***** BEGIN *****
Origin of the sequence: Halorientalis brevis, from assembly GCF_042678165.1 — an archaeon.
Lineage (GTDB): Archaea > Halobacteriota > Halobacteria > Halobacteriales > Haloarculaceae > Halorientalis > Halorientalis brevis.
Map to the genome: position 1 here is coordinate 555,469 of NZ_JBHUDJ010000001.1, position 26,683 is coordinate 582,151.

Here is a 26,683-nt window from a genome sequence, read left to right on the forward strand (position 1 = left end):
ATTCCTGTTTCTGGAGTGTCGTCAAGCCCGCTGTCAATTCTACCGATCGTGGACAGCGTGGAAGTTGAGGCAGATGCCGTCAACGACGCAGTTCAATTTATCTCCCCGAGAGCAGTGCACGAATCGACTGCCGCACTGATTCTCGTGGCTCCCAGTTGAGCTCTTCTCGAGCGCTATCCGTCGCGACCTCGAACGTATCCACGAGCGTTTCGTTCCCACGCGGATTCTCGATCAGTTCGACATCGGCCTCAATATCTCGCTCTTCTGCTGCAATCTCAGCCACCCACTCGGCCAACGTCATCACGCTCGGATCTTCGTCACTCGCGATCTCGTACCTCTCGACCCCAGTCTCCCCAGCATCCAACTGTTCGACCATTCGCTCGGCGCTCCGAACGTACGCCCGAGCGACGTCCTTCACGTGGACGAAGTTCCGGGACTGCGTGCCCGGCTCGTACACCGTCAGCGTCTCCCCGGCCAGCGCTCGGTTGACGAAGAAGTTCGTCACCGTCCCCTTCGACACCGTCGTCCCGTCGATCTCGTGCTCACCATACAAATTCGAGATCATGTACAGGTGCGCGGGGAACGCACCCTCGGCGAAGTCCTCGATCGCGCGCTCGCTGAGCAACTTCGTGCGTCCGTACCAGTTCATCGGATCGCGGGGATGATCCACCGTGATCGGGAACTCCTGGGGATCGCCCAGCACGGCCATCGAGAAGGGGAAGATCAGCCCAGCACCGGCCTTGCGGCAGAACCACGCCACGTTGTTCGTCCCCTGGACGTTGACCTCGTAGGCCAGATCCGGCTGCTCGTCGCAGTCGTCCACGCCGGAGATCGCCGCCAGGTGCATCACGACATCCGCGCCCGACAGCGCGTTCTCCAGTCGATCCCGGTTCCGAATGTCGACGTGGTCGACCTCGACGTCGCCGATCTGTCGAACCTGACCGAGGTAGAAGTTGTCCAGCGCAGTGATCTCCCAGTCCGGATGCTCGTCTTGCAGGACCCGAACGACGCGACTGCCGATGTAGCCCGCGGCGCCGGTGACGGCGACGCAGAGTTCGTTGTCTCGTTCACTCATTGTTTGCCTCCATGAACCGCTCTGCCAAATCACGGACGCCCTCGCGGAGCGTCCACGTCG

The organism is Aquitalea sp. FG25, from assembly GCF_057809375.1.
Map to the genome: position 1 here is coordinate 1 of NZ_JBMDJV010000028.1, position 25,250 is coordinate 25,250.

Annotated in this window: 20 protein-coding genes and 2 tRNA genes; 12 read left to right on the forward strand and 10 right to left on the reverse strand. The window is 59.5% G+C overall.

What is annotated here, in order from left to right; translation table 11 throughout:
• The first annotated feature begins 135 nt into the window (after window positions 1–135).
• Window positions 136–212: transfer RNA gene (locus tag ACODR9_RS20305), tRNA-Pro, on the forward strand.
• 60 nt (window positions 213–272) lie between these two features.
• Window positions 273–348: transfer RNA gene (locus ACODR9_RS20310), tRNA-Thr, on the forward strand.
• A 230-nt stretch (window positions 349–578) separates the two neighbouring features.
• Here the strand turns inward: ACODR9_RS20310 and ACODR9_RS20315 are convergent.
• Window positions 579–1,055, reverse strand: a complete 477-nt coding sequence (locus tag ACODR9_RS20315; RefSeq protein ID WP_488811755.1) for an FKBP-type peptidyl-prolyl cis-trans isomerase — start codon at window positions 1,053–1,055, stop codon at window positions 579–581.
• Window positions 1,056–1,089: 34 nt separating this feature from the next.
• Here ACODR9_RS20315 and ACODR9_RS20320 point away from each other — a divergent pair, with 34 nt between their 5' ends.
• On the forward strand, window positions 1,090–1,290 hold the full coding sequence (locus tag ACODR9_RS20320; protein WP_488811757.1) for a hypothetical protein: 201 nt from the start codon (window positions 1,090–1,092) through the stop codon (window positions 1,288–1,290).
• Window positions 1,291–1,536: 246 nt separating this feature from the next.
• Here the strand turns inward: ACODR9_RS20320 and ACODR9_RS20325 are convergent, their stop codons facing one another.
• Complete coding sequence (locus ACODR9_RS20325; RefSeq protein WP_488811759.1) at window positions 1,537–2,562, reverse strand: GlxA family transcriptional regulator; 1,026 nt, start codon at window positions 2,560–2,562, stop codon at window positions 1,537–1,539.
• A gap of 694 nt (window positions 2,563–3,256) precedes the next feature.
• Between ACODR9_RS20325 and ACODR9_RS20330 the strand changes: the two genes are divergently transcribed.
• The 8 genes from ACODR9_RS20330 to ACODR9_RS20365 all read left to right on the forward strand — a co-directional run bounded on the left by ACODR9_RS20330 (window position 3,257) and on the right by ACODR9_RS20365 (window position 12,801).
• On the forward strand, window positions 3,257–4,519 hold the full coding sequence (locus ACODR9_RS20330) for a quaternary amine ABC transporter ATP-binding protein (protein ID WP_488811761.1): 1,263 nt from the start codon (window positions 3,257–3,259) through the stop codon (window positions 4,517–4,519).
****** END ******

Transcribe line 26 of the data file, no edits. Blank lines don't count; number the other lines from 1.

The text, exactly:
• On the forward strand, window positions 3,257–4,519 hold the full coding sequence (locus ACODR9_RS20330) for a quaternary amine ABC transporter ATP-binding protein (protein ID WP_488811761.1): 1,263 nt from the start codon (window positions 3,257–3,259) through the stop codon (window positions 4,517–4,519).